Let’s get back to solos and muttonchops for a minute: My favorite old-school-style Southern rock right now is Blackberry Smoke, a five-piece from Atlanta fronted by a craggy-voiced romantic named Charlie Starr. Blackberry Smoke dresses like Skynyrd and sounds like a countrified Black Crowes — if that’s your thing, you’ll also appreciate that Starr is capable of leavening wanton bad-assery like “Payback’s a Bitch” with more thoughtful songs like “One Horse Town” (from 2012’s great The Whippoorwill), an affecting slice of small-town life about a guy who dreams of escaping his hemmed-in existence but knows he can’t. The new Holding All the Roses isn’t quite up to The Whippoorwill’s standard in terms of songwriting, but it’s definitely a heavier record, with meaty production courtesy of grunge godhead Brendan O’Brien.
Blackberry Smoke’s former label and tour mates, the Zac Brown Band, also appears to be moving away from country and toward a straightforward rock sound on its forthcoming record, Jekyll + Hyde. Since country music is essentially the new mainstream rock anyway, perhaps this is just semantics. When ZBB appeared on Saturday Night Live last weekend, it was joined by Chris Cornell, and the collaboration somehow made more sense than it does on paper. The single “Homegrown” is more in ZBB’s usual wheelhouse, though, which is basically “Dave Matthews Band plus banjos.”
Ryan Bingham is probably best known as an Oscar winner for his contributions to the Jeff Bridges hard-luck singer-songwriter movie, Crazy Heart. Bingham’s albums occasionally have a “weary Texas singer-songwriter” paint-by-numbers quality. But his latest, Fear and Saturday Night, is a genuinely affecting, “drinking bourbon at 3 a.m.” kind of record, balancing acoustic laments with likably loose and live-sounding Stonesy jams. Bingham has been around long enough now that he’s aged into his raspy vocals.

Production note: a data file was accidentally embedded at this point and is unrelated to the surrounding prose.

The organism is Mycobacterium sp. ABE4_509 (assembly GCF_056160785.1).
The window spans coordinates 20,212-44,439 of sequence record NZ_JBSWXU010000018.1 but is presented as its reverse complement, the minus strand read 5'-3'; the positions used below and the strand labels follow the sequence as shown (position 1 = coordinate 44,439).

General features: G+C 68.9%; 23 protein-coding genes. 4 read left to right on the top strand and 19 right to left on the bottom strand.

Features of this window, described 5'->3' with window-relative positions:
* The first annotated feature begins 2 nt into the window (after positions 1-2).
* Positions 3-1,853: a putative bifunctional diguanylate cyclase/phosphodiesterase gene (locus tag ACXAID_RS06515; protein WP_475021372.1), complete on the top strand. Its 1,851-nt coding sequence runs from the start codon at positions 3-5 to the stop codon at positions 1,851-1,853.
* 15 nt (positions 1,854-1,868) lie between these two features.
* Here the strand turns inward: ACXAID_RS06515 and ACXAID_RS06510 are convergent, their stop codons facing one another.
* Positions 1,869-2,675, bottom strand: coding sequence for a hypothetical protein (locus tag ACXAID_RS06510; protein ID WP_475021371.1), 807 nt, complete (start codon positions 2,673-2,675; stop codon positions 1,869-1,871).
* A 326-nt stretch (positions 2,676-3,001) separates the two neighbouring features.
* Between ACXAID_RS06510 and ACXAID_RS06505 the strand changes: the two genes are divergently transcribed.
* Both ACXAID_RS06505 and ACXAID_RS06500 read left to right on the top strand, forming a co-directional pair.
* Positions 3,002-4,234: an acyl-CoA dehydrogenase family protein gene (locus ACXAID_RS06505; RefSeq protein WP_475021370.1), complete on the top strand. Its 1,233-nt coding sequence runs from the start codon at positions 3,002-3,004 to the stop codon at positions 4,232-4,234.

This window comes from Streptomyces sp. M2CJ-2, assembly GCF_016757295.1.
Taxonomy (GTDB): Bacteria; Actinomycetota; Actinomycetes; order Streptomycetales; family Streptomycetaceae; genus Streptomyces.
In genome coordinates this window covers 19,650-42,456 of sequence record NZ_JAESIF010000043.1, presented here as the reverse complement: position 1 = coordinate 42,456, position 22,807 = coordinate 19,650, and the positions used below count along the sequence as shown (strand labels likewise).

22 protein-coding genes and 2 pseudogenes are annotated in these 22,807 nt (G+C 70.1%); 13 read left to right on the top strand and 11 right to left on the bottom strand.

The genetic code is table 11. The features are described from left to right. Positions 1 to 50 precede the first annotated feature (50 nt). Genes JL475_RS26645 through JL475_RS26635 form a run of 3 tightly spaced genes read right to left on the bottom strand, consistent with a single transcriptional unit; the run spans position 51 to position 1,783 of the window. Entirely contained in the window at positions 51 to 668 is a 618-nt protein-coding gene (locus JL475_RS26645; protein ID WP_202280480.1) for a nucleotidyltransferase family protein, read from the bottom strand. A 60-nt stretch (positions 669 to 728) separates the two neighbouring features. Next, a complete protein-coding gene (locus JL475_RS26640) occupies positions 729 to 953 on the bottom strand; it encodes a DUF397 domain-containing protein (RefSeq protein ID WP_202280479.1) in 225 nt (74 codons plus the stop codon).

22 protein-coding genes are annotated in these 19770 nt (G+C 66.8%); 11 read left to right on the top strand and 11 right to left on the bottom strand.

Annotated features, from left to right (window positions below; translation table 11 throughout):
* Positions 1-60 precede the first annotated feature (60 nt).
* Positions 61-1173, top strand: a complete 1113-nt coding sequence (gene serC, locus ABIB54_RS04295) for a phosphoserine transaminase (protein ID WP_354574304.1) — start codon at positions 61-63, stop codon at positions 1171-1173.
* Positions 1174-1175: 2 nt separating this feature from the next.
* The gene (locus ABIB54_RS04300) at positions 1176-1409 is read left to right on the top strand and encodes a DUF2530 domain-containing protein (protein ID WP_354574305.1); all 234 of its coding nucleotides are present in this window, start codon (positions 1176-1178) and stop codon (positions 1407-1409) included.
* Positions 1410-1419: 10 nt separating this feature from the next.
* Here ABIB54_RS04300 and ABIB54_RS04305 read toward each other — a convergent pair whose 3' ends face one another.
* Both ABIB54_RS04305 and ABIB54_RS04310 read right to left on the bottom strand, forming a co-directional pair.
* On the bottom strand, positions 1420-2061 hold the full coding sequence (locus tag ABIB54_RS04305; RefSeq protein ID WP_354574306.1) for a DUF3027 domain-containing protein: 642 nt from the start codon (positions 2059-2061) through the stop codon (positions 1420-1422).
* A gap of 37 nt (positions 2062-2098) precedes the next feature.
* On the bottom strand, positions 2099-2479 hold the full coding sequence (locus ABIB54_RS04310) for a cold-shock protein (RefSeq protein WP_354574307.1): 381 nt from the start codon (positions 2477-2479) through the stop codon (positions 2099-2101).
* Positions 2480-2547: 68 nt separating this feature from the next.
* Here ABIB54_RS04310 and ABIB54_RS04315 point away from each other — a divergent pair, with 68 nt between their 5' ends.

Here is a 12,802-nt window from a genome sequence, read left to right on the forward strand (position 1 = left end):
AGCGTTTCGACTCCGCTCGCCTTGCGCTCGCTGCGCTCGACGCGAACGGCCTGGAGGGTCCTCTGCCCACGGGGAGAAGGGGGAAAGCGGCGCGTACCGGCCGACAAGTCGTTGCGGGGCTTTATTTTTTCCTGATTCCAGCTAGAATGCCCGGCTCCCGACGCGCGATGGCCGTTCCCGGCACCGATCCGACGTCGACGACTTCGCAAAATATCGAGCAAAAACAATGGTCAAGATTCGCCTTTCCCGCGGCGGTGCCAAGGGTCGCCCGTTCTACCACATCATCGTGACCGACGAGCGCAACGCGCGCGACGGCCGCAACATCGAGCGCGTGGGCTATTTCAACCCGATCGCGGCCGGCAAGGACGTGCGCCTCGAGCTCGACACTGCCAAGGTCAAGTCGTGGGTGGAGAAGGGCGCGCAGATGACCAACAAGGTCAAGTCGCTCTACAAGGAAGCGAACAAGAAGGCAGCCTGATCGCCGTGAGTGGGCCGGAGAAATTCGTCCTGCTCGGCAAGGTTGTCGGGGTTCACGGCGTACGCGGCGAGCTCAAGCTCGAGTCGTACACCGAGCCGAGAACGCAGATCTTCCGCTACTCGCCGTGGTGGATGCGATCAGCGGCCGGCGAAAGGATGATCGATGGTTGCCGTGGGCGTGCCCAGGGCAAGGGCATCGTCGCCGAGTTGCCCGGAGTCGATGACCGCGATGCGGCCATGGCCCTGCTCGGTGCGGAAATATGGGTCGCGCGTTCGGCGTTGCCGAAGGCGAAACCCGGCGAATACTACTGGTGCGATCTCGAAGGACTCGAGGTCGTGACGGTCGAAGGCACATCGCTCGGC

Southern Indiana doesn’t normally register as “the South” unless you’ve actually been there. Houndmouth hails from a county just on the other side of the Indiana-Kentucky state line, and you can hear the country music influence in the group’s four-part harmonies. Houndmouth’s latest, Little Neon Limelight, is even slicker than 2013’s From the Hills Below the City, loaded with expertly constructed folk-rock songs that sound genetically engineered to be AAA (adult album alternative) radio hits. Sometimes this is oppressive — Houndmouth is more “gritty” than gritty — but songs like “Sedona” are pretty undeniable.
Has anybody mined the rich terrain between rock and country with greater consistency than Dwight Yoakam? 2012’s 3 Pears was his first album in five years, and it was arguably his best since the mid-’90s. The upcoming Second Hand Heart is another slam dunk, as evidenced by the single “The Big Time,” which finds Yoakam in Sun-era Elvis Presley mode. Long may he run.